Cuddles Are The Best Medicine: Training Your Therapy Dog

Thinking your dog could brighten someone’s day? Give yourself a pat on the back, you do-gooder you. Therapy dogs come in all shapes and sizes. That being said, it’s important to realize that some dogs’ talents are better suited for other tasks. Not to worry: we’ll get you sorted. Here’s what you need to think about before getting your dog deep into therapy dog training and certification, plus how to get started.

What is a therapy dog?

Chances are that you’re looking to train a therapeutic visitation dog. That’s a household pet taken by their handler (usually the owner) to visit hospitals, nursing homes, detention facilities, rehabilitation facilities and the like. These pups bring joy to those who miss their pets because they’re away due to mental or physical illness, or maybe even court order. The end goal? Motivate these folks to do what they need to do to get home and see their own pet.

Sweet disposition? Check!

Potential to become a therapy dog straddles nature and nurture. Therapy dogs must be born with an immovably calm foundation, patience, a desire to please and an immense love for a variety of people. This cornerstone is non-negotiable. It serves as the most important building block from which basic obedience and socialization is grown. So take note of how your dog does around new sounds, smells, sights and people.

And please, no puppies. Most schools will not accept dogs under a year old. You’ll want your dog to really grow into their personality before being put through the rigamarole of therapy dog training.

Decide if you’ll be their handler.

In the same sense that not every dog will make a stand-up therapy dog, not every human should be a handler. Of course, it would be lovely if you could indeed play handler to your pet, so here’s the trick. You’ve got to put in the hours because the dog will look to you for guidance. No matter how successful they are in classes, if you aren’t pulling your own weight it’s all for naught. As a handler, you’ve got to have a handle (get it?) on your dog’s comfort levels—their strengths and their weaknesses.

Don’t try to force your dog to be good at what the dog next door excels at. Observe where their talents lie, then hone and praise them. That makes for an honest team and ensures that your dog will enjoy their therapy days, wherever they may lead.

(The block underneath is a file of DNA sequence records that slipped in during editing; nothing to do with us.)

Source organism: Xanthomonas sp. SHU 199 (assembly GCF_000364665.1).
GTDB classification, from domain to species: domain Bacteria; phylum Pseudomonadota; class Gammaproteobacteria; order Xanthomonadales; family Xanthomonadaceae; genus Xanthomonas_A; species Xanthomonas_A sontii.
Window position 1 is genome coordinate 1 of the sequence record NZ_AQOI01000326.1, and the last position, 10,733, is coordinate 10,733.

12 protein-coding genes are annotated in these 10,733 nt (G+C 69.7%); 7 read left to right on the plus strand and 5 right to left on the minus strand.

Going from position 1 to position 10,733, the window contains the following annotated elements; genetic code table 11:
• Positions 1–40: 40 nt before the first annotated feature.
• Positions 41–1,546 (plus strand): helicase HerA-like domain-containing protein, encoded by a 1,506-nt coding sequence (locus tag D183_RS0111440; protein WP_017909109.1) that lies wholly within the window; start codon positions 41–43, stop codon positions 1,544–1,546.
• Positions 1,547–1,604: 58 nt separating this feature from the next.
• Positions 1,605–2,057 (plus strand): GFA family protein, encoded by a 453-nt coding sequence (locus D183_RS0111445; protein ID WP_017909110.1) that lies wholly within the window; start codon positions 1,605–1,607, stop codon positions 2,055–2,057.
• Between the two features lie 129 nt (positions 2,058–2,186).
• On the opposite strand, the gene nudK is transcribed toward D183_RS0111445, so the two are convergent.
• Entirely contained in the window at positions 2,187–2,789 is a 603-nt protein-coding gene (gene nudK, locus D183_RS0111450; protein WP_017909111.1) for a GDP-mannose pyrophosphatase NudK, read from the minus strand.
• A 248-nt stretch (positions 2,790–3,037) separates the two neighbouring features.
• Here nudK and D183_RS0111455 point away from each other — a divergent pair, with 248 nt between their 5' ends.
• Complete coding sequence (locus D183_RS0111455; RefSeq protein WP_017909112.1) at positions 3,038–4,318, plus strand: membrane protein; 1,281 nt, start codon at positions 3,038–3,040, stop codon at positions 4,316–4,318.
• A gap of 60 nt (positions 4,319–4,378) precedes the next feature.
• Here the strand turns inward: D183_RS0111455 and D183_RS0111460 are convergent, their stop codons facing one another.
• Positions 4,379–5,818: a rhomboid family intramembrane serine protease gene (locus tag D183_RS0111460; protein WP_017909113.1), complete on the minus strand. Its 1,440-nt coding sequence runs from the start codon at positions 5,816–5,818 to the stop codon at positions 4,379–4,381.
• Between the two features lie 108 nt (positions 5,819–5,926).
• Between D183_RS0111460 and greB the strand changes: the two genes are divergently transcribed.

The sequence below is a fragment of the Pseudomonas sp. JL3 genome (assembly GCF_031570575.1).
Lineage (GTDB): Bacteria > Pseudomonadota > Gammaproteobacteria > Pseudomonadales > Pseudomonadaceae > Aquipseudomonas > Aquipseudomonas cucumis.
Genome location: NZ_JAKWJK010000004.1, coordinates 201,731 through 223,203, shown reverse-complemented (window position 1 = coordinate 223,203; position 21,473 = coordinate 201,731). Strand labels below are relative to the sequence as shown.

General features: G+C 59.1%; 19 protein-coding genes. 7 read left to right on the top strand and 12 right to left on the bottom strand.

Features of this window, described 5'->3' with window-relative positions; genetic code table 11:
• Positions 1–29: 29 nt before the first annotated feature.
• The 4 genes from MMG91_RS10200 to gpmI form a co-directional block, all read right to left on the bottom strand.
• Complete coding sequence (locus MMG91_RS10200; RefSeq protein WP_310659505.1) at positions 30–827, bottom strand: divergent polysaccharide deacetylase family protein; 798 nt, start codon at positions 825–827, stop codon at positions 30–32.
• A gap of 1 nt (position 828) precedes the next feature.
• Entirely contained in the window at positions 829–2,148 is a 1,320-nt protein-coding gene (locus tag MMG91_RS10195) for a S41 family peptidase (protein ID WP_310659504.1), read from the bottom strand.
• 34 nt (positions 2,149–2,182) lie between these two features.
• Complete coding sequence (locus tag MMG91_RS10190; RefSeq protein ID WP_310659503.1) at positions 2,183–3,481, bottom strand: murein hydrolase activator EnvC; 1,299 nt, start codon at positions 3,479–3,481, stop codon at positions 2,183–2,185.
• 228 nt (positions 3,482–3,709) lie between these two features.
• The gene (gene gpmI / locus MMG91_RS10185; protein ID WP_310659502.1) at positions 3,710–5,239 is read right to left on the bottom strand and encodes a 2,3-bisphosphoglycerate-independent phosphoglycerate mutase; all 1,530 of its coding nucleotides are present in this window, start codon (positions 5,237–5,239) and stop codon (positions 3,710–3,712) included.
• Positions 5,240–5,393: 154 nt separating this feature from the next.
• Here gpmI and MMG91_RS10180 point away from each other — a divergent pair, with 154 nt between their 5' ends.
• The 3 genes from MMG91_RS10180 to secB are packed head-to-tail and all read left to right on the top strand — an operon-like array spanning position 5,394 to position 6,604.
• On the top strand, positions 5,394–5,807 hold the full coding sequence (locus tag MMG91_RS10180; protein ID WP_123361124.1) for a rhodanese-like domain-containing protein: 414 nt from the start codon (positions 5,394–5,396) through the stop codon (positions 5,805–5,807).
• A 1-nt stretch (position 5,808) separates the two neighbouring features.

On your journey toward handler and/or therapy dog, don’t be afraid to find a mentor. No single person knows it all. That’s what classes are for, and why even teachers never stop learning. Being a handler takes a lot of work, but the reward is a unique bond that cannot be described.

Do your homework.

While not all therapy dog certification organizations require that your dog be a Canine Good Citizen (CGC), it’s a great way to test the waters. Your pet will be vetted through and through. They will learn the basics when it comes to distractions, equipment, new environments and surprising situations. No, it’s not a guarantee that they will pass therapy dog testing, but it’s one of the best tools that can get you closer to completion. Let’s call it the PSATs of therapy dog testing.

Bonus! Some pet insurance companies will you give a discount for a CGC pup. And the American Dog Breeders Association offers a similar Safe Dog Test if you’d rather go through them.

Game time.

Therapy dog training and tests are meant to simulate what a dog might encounter in a therapy facility.

Here are some resources that will help get your dog tested:

And here’s an example of what you can expect on test day. Tests may include:

  • Getting around people
  • Sitting and staying in a group of dogs
  • Refraining from taking food until given a command
  • Reaction to children

Any dog who soils themselves during testing is immediately disqualified, so get that house training perfected to a T.

Now make the world a happier place.

Therapy dogs can de-stress, lower blood pressure and increase the production of oxytocin. They can wag their way through hospitals, libraries, schools nursing homes, rehabilitation facilities, community groups and even scouting troops. There can never be enough therapy dogs in the world.

Go forth and snuggle.

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The information in this blog has been developed with our veterinarian and is designed to help educate pet parents. If you have questions or concerns about your pet's health or nutrition, please talk with your veterinarian.


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